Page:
Notes from Dewey – July 2024

by Dewey M. Caron, Communications and Content Specialist for the Oregon Master Beekeeper Program

We knew it would happen….

The Ectoparasitic mite Tropilaelaps mercedesae, a potential devastating pest of Apis mellifera, has been confirmed outside of Asia. An established population has been documented in the Krasnodar region of Russia by researchers in a far eastern bee lab. This area is between the Black and Caspian seas, alongside the original eastern boundary of Ukraine.  Brood infestations fluctuated seasonally, and mites were able to overwinter locally. The source of the pest invasion is yet unidentified. The authors predicted that it “… it is very likely that T. mercedesae will further spread west and south.” Canada (CFIA) has suspended all imports of honey bee queens and packages from Ukraine for 2024, permitted since 2020. (this is behind firewall – if you can’t view email me ( for copy).

Brandorf, Anna, Marija M. Ivoilova, Orlando Yañez, Peter Neumann and Victoria Soroker. 2024. First report of established mite populations, Tropilaelaps mercedesae, in Europe. J Apic Res.

Photo: Tropilaelaps right, Varroa left

New Department Chair at OSU

Following an extensive national search, the OSU College of Agricultural Sciences named Dr. S. Patricia Stock as the new department head of Horticulture. The Bee Lab (Dr Sagili) and Pollinator Health Extension (Dr Melathopoulos) are in the Horticulture Department, along with Jen Larsen, our Master Beekeeper, Master Melittologist and Bee Steward Program coordinator. Dr. Stock succeeds Bill Braunworth, who has served as department head of Horticulture since 2013. We hope to introduce her to an upcoming MB/OSBA event.

Dr. Stock joins OSU with an extensive background in horticulture, entomology, and agricultural leadership. She comes to Corvallis from position as Dean of the College of Agriculture at California State University, Chico. Prior to that she served as Director of the School of Animal and Comparative Biomedical Sciences in the College of Agriculture and Life Sciences at the University of Arizona.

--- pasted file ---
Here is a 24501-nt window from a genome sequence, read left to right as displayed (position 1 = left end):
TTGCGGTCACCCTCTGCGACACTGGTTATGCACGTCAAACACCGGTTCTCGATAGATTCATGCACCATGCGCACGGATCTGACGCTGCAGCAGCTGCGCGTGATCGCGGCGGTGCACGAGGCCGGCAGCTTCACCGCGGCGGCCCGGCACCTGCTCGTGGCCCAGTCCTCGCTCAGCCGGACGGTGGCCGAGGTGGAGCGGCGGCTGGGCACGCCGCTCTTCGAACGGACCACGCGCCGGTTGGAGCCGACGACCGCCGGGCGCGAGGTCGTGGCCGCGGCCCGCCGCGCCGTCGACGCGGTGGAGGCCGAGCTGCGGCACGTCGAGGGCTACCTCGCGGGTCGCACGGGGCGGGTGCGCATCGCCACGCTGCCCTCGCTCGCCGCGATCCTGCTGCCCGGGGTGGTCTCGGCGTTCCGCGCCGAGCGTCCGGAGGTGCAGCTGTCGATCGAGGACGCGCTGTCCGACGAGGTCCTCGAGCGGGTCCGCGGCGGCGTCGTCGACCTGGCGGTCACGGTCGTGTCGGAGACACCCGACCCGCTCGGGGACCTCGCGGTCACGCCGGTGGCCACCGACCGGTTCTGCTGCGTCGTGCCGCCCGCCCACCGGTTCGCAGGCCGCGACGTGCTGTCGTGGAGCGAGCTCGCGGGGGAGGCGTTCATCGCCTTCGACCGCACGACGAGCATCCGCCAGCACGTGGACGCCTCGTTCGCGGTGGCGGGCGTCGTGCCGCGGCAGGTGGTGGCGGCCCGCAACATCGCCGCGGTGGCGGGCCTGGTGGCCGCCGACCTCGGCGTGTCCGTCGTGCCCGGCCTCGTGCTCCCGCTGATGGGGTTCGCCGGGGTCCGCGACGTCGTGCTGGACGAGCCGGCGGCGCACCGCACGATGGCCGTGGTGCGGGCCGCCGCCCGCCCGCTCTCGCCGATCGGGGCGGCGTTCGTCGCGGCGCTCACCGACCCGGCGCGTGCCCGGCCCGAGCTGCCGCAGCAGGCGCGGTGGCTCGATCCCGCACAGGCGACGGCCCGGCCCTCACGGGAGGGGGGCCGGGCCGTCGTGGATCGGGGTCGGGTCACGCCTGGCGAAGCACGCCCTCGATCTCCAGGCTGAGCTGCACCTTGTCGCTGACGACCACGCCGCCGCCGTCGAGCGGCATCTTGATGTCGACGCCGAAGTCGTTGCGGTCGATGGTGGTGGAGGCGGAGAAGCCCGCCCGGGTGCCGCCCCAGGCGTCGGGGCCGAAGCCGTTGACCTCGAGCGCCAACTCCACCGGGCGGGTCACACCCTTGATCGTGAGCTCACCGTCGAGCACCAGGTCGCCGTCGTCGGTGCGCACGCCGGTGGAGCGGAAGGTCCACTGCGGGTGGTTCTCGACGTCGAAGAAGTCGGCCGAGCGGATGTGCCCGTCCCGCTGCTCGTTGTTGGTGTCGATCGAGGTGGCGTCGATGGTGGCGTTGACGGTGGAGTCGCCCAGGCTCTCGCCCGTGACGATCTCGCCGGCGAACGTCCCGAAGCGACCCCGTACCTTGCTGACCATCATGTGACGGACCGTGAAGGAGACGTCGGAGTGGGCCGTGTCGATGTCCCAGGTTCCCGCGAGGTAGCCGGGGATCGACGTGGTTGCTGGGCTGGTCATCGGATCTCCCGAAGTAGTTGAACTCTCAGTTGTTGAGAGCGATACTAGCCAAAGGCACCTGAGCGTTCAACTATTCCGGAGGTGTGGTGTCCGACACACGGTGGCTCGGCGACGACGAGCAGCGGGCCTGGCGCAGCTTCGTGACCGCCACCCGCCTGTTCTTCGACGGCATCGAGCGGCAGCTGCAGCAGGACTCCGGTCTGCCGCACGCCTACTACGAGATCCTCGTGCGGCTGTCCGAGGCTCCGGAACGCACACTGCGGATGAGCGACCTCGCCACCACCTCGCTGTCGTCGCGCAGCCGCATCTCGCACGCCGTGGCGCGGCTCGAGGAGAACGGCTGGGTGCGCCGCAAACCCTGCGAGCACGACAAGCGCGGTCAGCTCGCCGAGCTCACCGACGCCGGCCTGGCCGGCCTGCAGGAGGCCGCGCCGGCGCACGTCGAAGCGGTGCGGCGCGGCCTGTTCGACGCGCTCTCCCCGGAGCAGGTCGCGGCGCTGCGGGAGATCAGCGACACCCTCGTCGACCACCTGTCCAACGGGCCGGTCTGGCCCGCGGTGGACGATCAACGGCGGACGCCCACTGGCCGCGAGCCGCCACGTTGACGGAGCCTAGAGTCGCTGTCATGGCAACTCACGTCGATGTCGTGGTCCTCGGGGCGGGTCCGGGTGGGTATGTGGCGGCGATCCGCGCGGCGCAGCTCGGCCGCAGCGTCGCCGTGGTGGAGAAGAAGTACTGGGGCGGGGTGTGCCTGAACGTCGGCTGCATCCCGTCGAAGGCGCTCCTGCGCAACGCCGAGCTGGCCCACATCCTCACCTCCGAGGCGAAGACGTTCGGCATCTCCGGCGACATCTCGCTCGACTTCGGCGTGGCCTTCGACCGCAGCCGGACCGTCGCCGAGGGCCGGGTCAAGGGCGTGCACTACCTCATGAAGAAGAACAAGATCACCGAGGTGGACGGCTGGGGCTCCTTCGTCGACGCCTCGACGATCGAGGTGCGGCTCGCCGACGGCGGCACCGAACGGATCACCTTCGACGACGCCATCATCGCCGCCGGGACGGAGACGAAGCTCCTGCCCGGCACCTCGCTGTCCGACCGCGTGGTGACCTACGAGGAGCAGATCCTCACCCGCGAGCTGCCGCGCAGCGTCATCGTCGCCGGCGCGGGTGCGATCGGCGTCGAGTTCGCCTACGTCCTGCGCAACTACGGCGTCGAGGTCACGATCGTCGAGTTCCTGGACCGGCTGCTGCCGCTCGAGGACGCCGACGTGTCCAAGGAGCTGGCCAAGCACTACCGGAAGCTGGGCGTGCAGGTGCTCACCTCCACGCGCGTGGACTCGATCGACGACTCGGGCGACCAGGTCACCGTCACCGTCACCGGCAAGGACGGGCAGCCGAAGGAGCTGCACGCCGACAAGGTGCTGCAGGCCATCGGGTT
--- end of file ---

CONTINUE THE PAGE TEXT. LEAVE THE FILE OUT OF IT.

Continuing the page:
Dr. Stock received a Ph.D. in Natural Sciences and B.S. in Biology from Universidad Nacional de La Plata in Argentina. Her postdoctoral training was at the Department of Nematology at the University of California, Davis, where she also held the position of Assistant Curator of the U.C. Davis Nematode Collection.  Her research has included Nematology, Entomology, and Microbiology, with a focus on the study of plant parasitic and insect pathogenic nematodes. Her current research focus is on the bioprospecting of microbial symbionts’ secondary metabolites and their application as alternatives for the management of pests in diverse cropping systems.

Organic Beekeeping Course

Penn State University offers an Organic Beekeeping course, Beekeeping 102. Cost is $139. This intermediate-level self-paced course emphasizes the science and practice of beekeeping. Through a combination of educational videos, readings, and knowledge check questions, you will learn how to manage honey bee colonies using organic-approved methods. Included is information on how to choose the best hive location considering environmental conditions and how to use integrated pest management (IPM) techniques to control pests with minimal chemical use. The course includes details on parasitic mites – monitoring, cultural and mechanical control methods and approved chemical treatment options. There is a section on how to keep appropriate records and also covers beekeeping tasks throughout the year.

Pollen Robbing honey bees

Nectar and honey robbing by honey bees is well documented. Nectar robbing at robbing holes, made by carpenter bees biting at the base of plants with long corollas, such as red clover, hosta and honeysuckle, permit big-bodied honey and bumble bees to reach the nectary.  Lesser known is reports of honey bees  stealing pollen from the bodies of bumblebees. The behavior is termed cleptolecty.

Two amateur naturalists from Northen Italy describe a recent instance. Initially they though the honey bees were seeking to push bumble bees off woolly thistle. Some honey bees were foraging normally on this flowering species but other individuals were observed climbing the back of the larger-bodied bumble bees to remove pollen from body hairs. In instances of nectar robbing this dual foraging pattern or some individuals visiting flowers normally and others foraging at corolla holes has been noted. In one recording 3 honey bees were foraging normally and 28 were robbing pollen from 66 bumble bees. In instances of nectar robbing this dual foraging pattern or some individuals visiting flowers normally and others foraging at corolla holes has been noted.

Londi, Tiziano and Giulianna Marzi. 2024. Honey bees collecting pollen from the body surface of foraging bumble bees: a recurring behaviour. Apidologie 55:4

Photo: carpenter bees robbing Hosta corolla